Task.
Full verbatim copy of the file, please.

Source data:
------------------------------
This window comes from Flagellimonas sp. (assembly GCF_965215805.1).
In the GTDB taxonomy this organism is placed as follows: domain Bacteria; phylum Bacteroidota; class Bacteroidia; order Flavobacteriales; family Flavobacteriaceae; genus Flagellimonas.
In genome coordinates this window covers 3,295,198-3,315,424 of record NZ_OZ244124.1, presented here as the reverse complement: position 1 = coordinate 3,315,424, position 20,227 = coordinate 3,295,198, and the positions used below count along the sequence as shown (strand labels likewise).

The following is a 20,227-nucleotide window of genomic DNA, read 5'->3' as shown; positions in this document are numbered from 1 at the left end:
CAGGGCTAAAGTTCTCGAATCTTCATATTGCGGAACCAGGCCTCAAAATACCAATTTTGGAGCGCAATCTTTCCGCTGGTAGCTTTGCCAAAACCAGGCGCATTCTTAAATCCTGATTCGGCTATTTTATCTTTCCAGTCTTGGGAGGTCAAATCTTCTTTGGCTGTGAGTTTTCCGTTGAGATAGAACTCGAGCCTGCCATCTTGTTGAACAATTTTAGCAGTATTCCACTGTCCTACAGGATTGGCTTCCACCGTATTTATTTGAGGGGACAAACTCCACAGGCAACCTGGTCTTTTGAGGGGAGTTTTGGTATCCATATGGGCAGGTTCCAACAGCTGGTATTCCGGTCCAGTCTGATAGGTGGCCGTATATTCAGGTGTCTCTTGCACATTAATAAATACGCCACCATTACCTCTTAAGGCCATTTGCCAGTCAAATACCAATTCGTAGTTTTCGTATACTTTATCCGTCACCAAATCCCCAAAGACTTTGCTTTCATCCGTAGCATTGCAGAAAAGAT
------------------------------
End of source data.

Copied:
This window comes from Flagellimonas sp. (assembly GCF_965215805.1).
In the GTDB taxonomy this organism is placed as follows: domain Bacteria; phylum Bacteroidota; class Bacteroidia; order Flavobacteriales; family Flavobacteriaceae; genus Flagellimonas.
In genome coordinates this window covers 3,295,198-3,315,424 of record NZ_OZ244124.1, presented here as the reverse complement: position 1 = coordinate 3,315,424, position 20,227 = coordinate 3,295,198, and the positions used below count along the sequence as shown (strand labels likewise).

The following is a 20,227-nucleotide window of genomic DNA, read 5'->3' as shown; positions in this document are numbered from 1 at the left end:
CAGGGCTAAAGTTCTCGAATCTTCATATTGCGGAACCAGGCCTCAAAATACCAATTTTGGAGCGCAATCTTTCCGCTGGTAGCTTTGCCAAAACCAGGCGCATTCTTAAATCCTGATTCGGCTATTTTATCTTTCCAGTCTTGGGAGGTCAAATCTTCTTTGGCTGTGAGTTTTCCGTTGAGATAGAACTCGAGCCTGCCATCTTGTTGAACAATTTTAGCAGTATTCCACTGTCCTACAGGATTGGCTTCCACCGTATTTATTTGAGGGGACAAACTCCACAGGCAACCTGGTCTTTTGAGGGGAGTTTTGGTATCCATATGGGCAGGTTCCAACAGCTGGTATTCCGGTCCAGTCTGATAGGTGGCCGTATATTCAGGTGTCTCTTGCACATTAATAAATACGCCACCATTACCTCTTAAGGCCATTTGCCAGTCAAATACCAATTCGTAGTTTTCGTATACTTTATCCGTCACCAAATCCCCAAAGACTTTGCTTTCATCCGTAGCATTGCAGAAAAGAT